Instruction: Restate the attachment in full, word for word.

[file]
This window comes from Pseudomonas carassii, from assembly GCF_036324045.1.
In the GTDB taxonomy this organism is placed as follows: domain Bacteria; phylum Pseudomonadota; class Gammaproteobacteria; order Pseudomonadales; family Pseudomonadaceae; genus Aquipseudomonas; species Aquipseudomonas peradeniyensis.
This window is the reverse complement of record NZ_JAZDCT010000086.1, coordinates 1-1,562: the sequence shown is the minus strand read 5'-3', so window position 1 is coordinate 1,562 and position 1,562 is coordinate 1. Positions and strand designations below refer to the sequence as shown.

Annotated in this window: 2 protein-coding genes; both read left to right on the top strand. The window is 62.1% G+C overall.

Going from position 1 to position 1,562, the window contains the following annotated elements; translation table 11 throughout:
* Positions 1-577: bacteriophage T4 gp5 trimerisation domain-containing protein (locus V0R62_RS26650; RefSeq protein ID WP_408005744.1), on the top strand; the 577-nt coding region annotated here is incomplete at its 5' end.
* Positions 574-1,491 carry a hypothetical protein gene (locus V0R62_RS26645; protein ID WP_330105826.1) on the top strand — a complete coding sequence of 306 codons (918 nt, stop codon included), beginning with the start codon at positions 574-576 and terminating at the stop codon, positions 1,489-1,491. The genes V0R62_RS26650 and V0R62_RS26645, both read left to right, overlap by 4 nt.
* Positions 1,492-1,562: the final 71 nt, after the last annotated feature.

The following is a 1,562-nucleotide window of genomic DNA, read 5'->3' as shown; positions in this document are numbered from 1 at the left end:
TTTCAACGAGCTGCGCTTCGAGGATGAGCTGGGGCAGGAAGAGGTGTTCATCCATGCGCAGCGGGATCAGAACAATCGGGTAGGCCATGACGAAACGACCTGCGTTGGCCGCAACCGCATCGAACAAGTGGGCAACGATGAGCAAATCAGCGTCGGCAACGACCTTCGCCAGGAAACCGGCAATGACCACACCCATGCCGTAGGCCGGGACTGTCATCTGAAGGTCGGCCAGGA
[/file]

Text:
This window comes from Pseudomonas carassii, from assembly GCF_036324045.1.
In the GTDB taxonomy this organism is placed as follows: domain Bacteria; phylum Pseudomonadota; class Gammaproteobacteria; order Pseudomonadales; family Pseudomonadaceae; genus Aquipseudomonas; species Aquipseudomonas peradeniyensis.
This window is the reverse complement of record NZ_JAZDCT010000086.1, coordinates 1-1,562: the sequence shown is the minus strand read 5'-3', so window position 1 is coordinate 1,562 and position 1,562 is coordinate 1. Positions and strand designations below refer to the sequence as shown.

Annotated in this window: 2 protein-coding genes; both read left to right on the top strand. The window is 62.1% G+C overall.

Going from position 1 to position 1,562, the window contains the following annotated elements; translation table 11 throughout:
* Positions 1-577: bacteriophage T4 gp5 trimerisation domain-containing protein (locus V0R62_RS26650; RefSeq protein ID WP_408005744.1), on the top strand; the 577-nt coding region annotated here is incomplete at its 5' end.
* Positions 574-1,491 carry a hypothetical protein gene (locus V0R62_RS26645; protein ID WP_330105826.1) on the top strand — a complete coding sequence of 306 codons (918 nt, stop codon included), beginning with the start codon at positions 574-576 and terminating at the stop codon, positions 1,489-1,491. The genes V0R62_RS26650 and V0R62_RS26645, both read left to right, overlap by 4 nt.
* Positions 1,492-1,562: the final 71 nt, after the last annotated feature.

The following is a 1,562-nucleotide window of genomic DNA, read 5'->3' as shown; positions in this document are numbered from 1 at the left end:
TTTCAACGAGCTGCGCTTCGAGGATGAGCTGGGGCAGGAAGAGGTGTTCATCCATGCGCAGCGGGATCAGAACAATCGGGTAGGCCATGACGAAACGACCTGCGTTGGCCGCAACCGCATCGAACAAGTGGGCAACGATGAGCAAATCAGCGTCGGCAACGACCTTCGCCAGGAAACCGGCAATGACCACACCCATGCCGTAGGCCGGGACTGTCATCTGAAGGTCGGCCAGGA